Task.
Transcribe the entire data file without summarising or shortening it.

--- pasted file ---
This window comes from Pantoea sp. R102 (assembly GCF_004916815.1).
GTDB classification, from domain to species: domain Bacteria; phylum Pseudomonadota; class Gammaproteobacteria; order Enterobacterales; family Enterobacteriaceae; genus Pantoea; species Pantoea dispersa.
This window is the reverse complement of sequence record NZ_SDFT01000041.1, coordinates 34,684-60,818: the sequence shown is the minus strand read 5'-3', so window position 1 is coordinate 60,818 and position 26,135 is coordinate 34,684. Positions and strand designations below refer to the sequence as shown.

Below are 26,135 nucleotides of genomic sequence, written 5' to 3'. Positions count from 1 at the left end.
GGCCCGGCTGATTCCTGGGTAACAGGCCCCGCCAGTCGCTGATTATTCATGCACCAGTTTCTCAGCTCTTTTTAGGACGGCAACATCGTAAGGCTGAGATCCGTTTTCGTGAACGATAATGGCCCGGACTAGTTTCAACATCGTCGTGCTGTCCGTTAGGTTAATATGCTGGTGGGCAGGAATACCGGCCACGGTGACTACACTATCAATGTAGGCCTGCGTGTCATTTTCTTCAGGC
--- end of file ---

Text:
This window comes from Pantoea sp. R102 (assembly GCF_004916815.1).
GTDB classification, from domain to species: domain Bacteria; phylum Pseudomonadota; class Gammaproteobacteria; order Enterobacterales; family Enterobacteriaceae; genus Pantoea; species Pantoea dispersa.
This window is the reverse complement of sequence record NZ_SDFT01000041.1, coordinates 34,684-60,818: the sequence shown is the minus strand read 5'-3', so window position 1 is coordinate 60,818 and position 26,135 is coordinate 34,684. Positions and strand designations below refer to the sequence as shown.

Below are 26,135 nucleotides of genomic sequence, written 5' to 3'. Positions count from 1 at the left end.
GGCCCGGCTGATTCCTGGGTAACAGGCCCCGCCAGTCGCTGATTATTCATGCACCAGTTTCTCAGCTCTTTTTAGGACGGCAACATCGTAAGGCTGAGATCCGTTTTCGTGAACGATAATGGCCCGGACTAGTTTCAACATCGTCGTGCTGTCCGTTAGGTTAATATGCTGGTGGGCAGGAATACCGGCCACGGTGACTACACTATCAATGTAGGCCTGCGTGTCATTTTCTTCAGGC